Academic Credit

There are many opportunities for students that are looking to study abroad and would like to receive academic credit. The process for obtaining credit varies depending on whether or not the student goes through a U-M study abroad program or a program not affiliated with the University of Michigan.

U-M Study Abroad Programs: In- Residence Credit

UM Study abroad programs are programs administered and supported by the University of Michigan. With some exceptions, these programs allow students to obtain in-residence credit (rather than transfer credit) and maintain any type of scholarship or financial aid that currently applies.

Non-UM Study Abroad: Transfer Credit

Students must go through a specific process in order to make sure credits will transfer from a non-UM program. Additional steps must be taken to see if credits will count towards a concentration or minor. The process should be completed before students leave for study abroad to gain full credit. Below are the recommended steps in the process.

  1. Find out whether credit from the program will be transferred into credit at the University of Michigan and what degree requirements the credit may be used for
    • Go to the student’s school/college’s academic advising center LSA Academic Advising Center and speak to an LSA Advisor adviser. Bring the class name and any information about the course with you. Advisors can tell if the credit will count as transfer credit at UM
    • Students should see what courses they need to take in order to fulfill distribution requirements and gain valuable information about their degree progress and completion
    • See the database of previously accepted courses from various abroad programs. Students are to search for the program they are going on and then find the class they want to take. If the class is there, they can see whether or not it was accepted as transfer credit by UM in the past.
  2. Find out if credit can be transferred to a specific concentration or minor
    • Contact the concentration advisor to have the courses pre-approved
    • Be clear to say whether or not the program is sponsored by U-M or is an outside program
    • Bring any materials and or information about the course to the advisor for pre-approval. Note: many study abroad programs post course syllabi online
    • Some departments require an additional review of the course when students return so it is suggested to keep coursework and syllabi
    • Many U-M departments place a cap on the number of hours of transfer credit allowed to count towards the major. Transfer students should also check with their academic advisors to ensure that they have not already transferred in the maximum amount of credits allowed by their school/college.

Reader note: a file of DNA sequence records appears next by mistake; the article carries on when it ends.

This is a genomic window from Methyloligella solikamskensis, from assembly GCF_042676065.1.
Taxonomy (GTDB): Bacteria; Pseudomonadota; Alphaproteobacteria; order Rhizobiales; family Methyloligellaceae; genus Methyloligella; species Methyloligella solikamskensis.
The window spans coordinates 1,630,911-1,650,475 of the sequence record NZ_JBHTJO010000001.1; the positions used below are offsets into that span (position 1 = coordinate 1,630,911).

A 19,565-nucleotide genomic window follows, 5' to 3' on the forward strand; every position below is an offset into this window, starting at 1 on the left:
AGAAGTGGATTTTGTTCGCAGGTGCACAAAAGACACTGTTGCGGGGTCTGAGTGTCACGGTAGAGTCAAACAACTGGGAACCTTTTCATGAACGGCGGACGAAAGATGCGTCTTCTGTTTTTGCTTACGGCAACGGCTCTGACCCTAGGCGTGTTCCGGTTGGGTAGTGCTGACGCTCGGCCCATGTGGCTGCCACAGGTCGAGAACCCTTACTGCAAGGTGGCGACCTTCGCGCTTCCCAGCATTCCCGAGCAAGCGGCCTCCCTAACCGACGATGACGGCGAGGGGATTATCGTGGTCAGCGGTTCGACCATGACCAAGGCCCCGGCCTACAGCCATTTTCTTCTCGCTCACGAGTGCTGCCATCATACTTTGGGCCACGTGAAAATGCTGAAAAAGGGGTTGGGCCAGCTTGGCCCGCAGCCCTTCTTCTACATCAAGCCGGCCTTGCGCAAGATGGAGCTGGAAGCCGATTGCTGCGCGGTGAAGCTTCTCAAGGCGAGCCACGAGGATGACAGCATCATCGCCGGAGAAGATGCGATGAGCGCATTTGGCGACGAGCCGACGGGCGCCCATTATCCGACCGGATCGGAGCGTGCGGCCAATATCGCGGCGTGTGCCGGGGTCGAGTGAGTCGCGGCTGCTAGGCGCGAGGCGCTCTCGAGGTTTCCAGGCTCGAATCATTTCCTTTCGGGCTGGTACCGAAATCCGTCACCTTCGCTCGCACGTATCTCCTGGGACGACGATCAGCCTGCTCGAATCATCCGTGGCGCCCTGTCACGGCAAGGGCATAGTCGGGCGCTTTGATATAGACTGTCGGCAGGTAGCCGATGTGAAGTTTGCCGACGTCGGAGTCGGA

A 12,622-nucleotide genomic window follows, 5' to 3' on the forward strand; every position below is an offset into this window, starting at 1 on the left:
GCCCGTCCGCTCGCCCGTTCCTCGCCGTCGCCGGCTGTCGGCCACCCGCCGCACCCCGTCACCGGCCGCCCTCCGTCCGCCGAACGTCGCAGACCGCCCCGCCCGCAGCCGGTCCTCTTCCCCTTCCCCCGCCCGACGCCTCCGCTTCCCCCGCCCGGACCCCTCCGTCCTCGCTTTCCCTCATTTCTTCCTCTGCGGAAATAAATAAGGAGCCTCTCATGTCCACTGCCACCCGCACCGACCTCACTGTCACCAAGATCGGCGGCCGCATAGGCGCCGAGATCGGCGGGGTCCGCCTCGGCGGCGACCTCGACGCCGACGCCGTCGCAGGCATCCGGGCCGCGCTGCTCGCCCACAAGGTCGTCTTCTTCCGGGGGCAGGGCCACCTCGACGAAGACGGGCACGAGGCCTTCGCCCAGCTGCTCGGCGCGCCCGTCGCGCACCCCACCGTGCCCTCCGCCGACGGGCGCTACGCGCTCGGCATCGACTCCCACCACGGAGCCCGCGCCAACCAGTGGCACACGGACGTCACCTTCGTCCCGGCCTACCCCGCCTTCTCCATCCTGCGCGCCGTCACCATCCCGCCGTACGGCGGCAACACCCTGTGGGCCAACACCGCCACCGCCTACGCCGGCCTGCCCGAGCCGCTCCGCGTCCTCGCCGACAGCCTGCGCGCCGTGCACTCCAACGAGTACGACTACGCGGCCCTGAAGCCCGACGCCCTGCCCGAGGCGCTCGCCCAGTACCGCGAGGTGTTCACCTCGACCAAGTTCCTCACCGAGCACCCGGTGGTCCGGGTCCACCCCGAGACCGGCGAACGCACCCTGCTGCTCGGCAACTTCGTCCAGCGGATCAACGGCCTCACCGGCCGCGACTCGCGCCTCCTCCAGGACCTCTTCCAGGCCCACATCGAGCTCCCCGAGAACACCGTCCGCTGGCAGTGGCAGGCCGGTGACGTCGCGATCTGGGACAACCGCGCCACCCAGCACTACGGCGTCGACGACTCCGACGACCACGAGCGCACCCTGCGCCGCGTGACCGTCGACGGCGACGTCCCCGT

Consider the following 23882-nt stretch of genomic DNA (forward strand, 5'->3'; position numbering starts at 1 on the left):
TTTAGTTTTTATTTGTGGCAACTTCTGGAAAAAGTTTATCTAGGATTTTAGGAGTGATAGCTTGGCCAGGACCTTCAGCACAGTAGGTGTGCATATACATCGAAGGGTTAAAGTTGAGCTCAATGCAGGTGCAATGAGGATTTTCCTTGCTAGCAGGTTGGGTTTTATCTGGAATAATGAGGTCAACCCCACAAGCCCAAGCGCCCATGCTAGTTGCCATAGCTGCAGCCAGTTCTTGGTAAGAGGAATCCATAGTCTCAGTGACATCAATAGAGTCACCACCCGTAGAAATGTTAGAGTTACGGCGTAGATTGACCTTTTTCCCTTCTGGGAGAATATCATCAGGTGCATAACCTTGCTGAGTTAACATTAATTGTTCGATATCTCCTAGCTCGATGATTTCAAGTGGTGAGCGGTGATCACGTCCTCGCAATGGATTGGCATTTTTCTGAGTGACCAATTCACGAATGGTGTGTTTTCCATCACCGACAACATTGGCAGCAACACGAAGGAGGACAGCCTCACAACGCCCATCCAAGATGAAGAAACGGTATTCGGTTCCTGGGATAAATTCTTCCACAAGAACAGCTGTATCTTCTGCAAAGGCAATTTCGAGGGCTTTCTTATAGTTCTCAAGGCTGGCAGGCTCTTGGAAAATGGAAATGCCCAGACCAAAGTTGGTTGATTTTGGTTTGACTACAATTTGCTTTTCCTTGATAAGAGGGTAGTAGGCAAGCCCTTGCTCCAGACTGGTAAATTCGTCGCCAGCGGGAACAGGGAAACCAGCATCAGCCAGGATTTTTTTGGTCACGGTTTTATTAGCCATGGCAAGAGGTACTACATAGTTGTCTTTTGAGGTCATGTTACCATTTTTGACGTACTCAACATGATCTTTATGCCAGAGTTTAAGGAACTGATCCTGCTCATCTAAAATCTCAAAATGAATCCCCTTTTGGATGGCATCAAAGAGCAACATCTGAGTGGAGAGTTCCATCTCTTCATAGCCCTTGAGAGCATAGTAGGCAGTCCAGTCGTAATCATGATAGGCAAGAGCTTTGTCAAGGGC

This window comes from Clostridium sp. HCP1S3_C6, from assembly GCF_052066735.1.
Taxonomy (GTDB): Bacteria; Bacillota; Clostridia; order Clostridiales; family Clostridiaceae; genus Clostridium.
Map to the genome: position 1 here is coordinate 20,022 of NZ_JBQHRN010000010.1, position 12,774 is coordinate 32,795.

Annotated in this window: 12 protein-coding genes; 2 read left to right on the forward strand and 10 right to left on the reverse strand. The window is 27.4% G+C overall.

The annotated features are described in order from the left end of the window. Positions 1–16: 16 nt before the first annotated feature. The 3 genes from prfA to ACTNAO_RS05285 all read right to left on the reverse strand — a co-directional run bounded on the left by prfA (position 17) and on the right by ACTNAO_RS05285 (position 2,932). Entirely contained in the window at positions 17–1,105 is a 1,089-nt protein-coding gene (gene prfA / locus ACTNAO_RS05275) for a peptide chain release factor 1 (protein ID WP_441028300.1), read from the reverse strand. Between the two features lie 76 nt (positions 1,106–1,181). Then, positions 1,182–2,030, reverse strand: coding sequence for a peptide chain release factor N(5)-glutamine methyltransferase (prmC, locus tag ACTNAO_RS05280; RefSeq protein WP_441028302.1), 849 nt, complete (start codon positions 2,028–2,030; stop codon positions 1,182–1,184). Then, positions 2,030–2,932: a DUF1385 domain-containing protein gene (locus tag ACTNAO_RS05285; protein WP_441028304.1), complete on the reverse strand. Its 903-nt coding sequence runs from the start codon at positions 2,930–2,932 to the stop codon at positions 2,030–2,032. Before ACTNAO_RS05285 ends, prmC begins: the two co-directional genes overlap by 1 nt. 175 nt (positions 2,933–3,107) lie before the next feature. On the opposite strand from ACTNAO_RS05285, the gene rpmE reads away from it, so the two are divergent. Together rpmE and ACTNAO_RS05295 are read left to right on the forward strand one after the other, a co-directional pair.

3. Submit an official transcript after the student returns to Office of Undergraduate Admissions (OUA). In some cases, the official transcript must be directly sent to OUA by the school that the student attended. Check Requirements by Country for further details.

Direct Enrollment in Overseas Universities: U-M and Non-U-M

Direct enrollment means that students will be directly enrolled into another university. Credit transfer is similar to US sponsored study abroad programs; however, academic systems differ around the world so it is important to check with U-M Academic Advising to ensure credit will transfer. Students are required to find their own housing and be responsible for their own travels. This option is easier in English speaking countries. There are also universities with services directed towards short term enrollment students. This information is often available through the international student office at the foreign university.

Note: Many U-M and other U.S.-sponsored programs provide the option of taking courses offered by host-country universities, but with the advantage of extra support services and a U.S. transcript (U-M programs provide “in-residence” credit for U-M students).

Language Institutes: U-M and Non-U-M

Language institutes are useful for intensive study of a foreign language. Courses tend to be less expensive than other study abroad programs. The language program should be offered by an accredited, degree-granting university. Credit is often difficult to obtain. Students need to speak with advisors from the corresponding language department at U-M in order to determine whether credit will transfer.

Note: Some U-M and other U.S.-sponsored programs provide the option of taking courses offered by language institutes, but with the advantage of extra support services and a U.S. transcript (U-M programs provide “in-residence” credit for U-M students).